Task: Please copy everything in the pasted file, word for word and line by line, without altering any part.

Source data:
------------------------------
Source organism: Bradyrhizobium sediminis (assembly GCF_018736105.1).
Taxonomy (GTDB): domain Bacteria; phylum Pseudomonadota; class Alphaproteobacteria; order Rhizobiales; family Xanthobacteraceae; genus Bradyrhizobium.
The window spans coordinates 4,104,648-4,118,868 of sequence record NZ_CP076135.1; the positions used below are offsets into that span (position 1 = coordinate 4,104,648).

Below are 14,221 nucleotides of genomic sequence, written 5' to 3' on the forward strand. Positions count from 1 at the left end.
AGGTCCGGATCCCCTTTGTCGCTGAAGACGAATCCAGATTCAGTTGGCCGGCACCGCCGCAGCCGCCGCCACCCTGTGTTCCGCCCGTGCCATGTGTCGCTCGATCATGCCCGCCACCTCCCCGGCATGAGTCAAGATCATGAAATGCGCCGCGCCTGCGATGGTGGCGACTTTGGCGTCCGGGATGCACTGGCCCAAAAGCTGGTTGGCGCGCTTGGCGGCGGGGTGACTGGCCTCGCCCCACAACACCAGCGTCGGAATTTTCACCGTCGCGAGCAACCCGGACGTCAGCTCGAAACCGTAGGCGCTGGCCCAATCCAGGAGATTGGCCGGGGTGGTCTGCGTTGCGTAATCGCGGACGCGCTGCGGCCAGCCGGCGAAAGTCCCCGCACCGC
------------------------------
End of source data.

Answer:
Source organism: Bradyrhizobium sediminis (assembly GCF_018736105.1).
Taxonomy (GTDB): domain Bacteria; phylum Pseudomonadota; class Alphaproteobacteria; order Rhizobiales; family Xanthobacteraceae; genus Bradyrhizobium.
The window spans coordinates 4,104,648-4,118,868 of sequence record NZ_CP076135.1; the positions used below are offsets into that span (position 1 = coordinate 4,104,648).

Below are 14,221 nucleotides of genomic sequence, written 5' to 3' on the forward strand. Positions count from 1 at the left end.
AGGTCCGGATCCCCTTTGTCGCTGAAGACGAATCCAGATTCAGTTGGCCGGCACCGCCGCAGCCGCCGCCACCCTGTGTTCCGCCCGTGCCATGTGTCGCTCGATCATGCCCGCCACCTCCCCGGCATGAGTCAAGATCATGAAATGCGCCGCGCCTGCGATGGTGGCGACTTTGGCGTCCGGGATGCACTGGCCCAAAAGCTGGTTGGCGCGCTTGGCGGCGGGGTGACTGGCCTCGCCCCACAACACCAGCGTCGGAATTTTCACCGTCGCGAGCAACCCGGACGTCAGCTCGAAACCGTAGGCGCTGGCCCAATCCAGGAGATTGGCCGGGGTGGTCTGCGTTGCGTAATCGCGGACGCGCTGCGGCCAGCCGGCGAAAGTCCCCGCACCGC